Climate Change Farming Food Indigenous Peoples Sustainability Women

When We Fight Climate Change, We Fight Gender-Based Violence

From the Food Tank Newsletter

By Dani Nierenberg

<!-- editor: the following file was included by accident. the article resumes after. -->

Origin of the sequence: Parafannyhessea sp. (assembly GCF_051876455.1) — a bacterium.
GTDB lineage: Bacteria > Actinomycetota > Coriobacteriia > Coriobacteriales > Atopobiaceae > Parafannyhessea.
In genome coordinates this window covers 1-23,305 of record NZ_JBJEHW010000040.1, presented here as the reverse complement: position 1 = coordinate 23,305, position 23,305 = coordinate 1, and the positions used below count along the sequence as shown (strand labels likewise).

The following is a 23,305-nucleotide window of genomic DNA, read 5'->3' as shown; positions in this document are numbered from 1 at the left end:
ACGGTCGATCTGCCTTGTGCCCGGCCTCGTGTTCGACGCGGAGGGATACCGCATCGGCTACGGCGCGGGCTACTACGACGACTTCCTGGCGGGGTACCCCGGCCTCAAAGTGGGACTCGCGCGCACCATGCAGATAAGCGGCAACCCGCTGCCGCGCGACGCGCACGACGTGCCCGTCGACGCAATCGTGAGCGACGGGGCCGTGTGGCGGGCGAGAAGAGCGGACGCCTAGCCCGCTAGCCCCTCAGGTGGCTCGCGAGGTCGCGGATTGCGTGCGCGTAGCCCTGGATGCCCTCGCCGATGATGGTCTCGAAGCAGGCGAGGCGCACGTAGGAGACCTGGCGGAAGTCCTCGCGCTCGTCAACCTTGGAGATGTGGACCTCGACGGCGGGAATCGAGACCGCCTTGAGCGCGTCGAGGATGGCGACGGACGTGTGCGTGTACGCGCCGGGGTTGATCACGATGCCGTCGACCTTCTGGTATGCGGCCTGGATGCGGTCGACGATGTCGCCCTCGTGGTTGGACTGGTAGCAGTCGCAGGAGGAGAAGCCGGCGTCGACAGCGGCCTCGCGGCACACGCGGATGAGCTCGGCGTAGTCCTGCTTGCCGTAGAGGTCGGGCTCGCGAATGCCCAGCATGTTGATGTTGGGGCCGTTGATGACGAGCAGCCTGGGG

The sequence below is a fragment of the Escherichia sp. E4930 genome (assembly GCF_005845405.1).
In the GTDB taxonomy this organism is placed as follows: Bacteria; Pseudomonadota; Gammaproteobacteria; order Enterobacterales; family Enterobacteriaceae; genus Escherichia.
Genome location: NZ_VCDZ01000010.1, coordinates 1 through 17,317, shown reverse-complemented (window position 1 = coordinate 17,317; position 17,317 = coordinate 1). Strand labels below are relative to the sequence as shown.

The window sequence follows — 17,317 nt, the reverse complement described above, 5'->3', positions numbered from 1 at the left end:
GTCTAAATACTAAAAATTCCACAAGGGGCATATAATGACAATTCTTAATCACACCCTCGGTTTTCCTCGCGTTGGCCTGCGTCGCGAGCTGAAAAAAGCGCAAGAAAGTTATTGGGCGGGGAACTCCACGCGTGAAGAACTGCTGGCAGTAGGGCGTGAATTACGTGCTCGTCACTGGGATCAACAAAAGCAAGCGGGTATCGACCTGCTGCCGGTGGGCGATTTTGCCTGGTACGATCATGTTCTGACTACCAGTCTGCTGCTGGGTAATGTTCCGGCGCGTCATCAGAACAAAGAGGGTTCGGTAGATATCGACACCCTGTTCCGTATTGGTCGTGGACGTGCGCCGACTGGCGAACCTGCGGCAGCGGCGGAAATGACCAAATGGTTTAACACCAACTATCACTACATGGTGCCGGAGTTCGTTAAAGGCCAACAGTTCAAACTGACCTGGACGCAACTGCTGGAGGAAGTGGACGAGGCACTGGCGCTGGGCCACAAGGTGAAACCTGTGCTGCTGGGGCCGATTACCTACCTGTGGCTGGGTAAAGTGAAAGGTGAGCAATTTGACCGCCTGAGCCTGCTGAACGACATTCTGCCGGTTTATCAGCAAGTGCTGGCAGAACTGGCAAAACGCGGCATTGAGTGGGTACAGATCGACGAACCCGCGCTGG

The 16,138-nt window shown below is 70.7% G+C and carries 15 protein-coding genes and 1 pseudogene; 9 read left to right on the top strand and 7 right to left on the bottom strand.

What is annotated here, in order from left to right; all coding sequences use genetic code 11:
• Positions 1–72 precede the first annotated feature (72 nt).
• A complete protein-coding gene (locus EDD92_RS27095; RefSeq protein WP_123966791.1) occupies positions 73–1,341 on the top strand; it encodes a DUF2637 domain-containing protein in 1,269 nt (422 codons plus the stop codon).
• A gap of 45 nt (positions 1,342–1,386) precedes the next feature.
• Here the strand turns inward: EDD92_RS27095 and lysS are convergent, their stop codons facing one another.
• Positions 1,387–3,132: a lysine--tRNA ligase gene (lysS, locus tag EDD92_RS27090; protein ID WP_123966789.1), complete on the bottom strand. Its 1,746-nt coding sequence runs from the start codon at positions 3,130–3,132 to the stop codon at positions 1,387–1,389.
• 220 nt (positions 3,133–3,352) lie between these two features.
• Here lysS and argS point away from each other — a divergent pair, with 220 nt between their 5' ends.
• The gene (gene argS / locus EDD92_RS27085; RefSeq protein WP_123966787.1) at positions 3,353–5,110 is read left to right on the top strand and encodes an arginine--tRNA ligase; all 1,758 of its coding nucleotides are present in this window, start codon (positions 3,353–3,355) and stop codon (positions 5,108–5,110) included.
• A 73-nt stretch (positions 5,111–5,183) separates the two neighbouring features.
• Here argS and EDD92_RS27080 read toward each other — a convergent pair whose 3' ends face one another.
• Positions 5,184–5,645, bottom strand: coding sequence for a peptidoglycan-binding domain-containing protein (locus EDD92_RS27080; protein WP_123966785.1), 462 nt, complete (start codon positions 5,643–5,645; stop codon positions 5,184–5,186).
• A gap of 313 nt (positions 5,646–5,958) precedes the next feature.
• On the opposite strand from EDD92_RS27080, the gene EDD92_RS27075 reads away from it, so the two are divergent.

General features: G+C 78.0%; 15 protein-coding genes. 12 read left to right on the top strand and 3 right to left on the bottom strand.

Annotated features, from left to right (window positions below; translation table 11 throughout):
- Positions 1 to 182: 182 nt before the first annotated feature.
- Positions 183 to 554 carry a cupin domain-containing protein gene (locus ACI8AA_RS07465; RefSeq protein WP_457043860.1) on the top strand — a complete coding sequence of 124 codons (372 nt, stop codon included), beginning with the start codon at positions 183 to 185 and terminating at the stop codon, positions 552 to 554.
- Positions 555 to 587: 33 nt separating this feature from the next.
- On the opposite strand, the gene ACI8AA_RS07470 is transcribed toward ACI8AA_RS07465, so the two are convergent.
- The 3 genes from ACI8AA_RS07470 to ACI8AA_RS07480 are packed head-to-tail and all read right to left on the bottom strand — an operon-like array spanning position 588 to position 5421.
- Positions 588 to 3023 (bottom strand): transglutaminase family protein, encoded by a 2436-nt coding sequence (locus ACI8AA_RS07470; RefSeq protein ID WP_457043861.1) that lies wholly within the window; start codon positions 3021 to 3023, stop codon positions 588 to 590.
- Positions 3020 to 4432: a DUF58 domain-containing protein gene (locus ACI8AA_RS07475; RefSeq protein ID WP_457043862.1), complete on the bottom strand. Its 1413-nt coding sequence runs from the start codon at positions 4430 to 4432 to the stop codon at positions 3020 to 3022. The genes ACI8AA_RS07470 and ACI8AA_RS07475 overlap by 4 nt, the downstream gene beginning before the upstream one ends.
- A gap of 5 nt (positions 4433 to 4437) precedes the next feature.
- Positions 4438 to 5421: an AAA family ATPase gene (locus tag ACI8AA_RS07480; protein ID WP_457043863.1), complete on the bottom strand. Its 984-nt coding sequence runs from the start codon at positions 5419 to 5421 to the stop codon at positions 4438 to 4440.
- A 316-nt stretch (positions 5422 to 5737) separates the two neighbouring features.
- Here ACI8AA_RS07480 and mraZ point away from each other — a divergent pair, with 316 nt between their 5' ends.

None of us are immune from the effects of the climate crisis—but we’re not all equally at risk. At the Bonn Climate Change Conference this week, where I remotely moderated a panel on fiscal incentives to reduce greenhouse gas emissions, the UN released a report on how climate change has varying effects on people of different genders.Over the past decade, many male farmers have moved to urban areas in search of higher wages, leaving women not only to tend the land but also care for children, elders, and the home. In many parts of the world, women make up at least 43 percent of the agricultural labor force but often don’t have the same rights, the same cultural leverage to negotiate prices, or the same access to education as men. Women are left with the poorest soil—yet are expected to farm kitchen garden crops to feed the family while men might grow commodities. As nutritional gatekeepers, women are also often expected to prepare meals, often over a hot cookstoves, threatening their health. Girl children are affected, too, as they’re often forced to drop out of school early to help with increasingly difficult tasks such as fetching water and walking to find fuel or firewood.And here’s one more thing you might not realize, and I did not fully grasp it either: Climate-induced disasters lead to increased gender-based violence. Early in the Covid-19 pandemic, as people were out of work and sequestered at home, gender-based violence spiked—and a similar pattern is emerging regarding climate disasters. Amid heightened frustrations and longer travel for necessities, women and girls are increasingly vulnerable. The climate crisis is also linked to child marriages; if families can marry off their girl children earlier, that’s one fewer mouth to feed. People are being put in a position where they need to do anything to simply survive. These are stark realities that are hard for some of us to wrap our heads around.But there’s a hopeful aspect, too; one I’ve probably shared countless times in countless talks because I genuinely know it to be true. Women are stewards of the land; women are changemakers. When there are policies in place to address misogyny, fight sexism, and boost education not only for women and girls but for men and boys, too, things can change. The U.N. Food and Agriculture Organization has predicted that if women farmers had the same access to resources as men do, they could lift at least 100 million people out of hunger.We often think of women who live on farms as “farmers’ wives,” but in reality, women who live on farms are farmers. One farmer, Denise O’Brien, lives in Iowa and is highlighted in Raj Patel’s film “The Ants and the Grasshopper.” She’s done tremendous work to uplift women through the Women, Food and Agriculture Network. Leah Penniman at Soul Fire Farm, Karen Washington at Rise & Root Farm, Maureen Muketha in Kenya—all these women are changing the face of agriculture and advancing rights and empowerment for people of all genders.Next time you hear of a heat wave, or flooding, or a strong hurricane, or a monsoon that’s more devastating than usual, let it be a reminder. A reminder of ways that the climate crisis is having the most disproportionate effect on the poorest and most vulnerable and marginalized people in our societies—and a reminder of the potential for true gender equity to reduce violence and help nourish the world.

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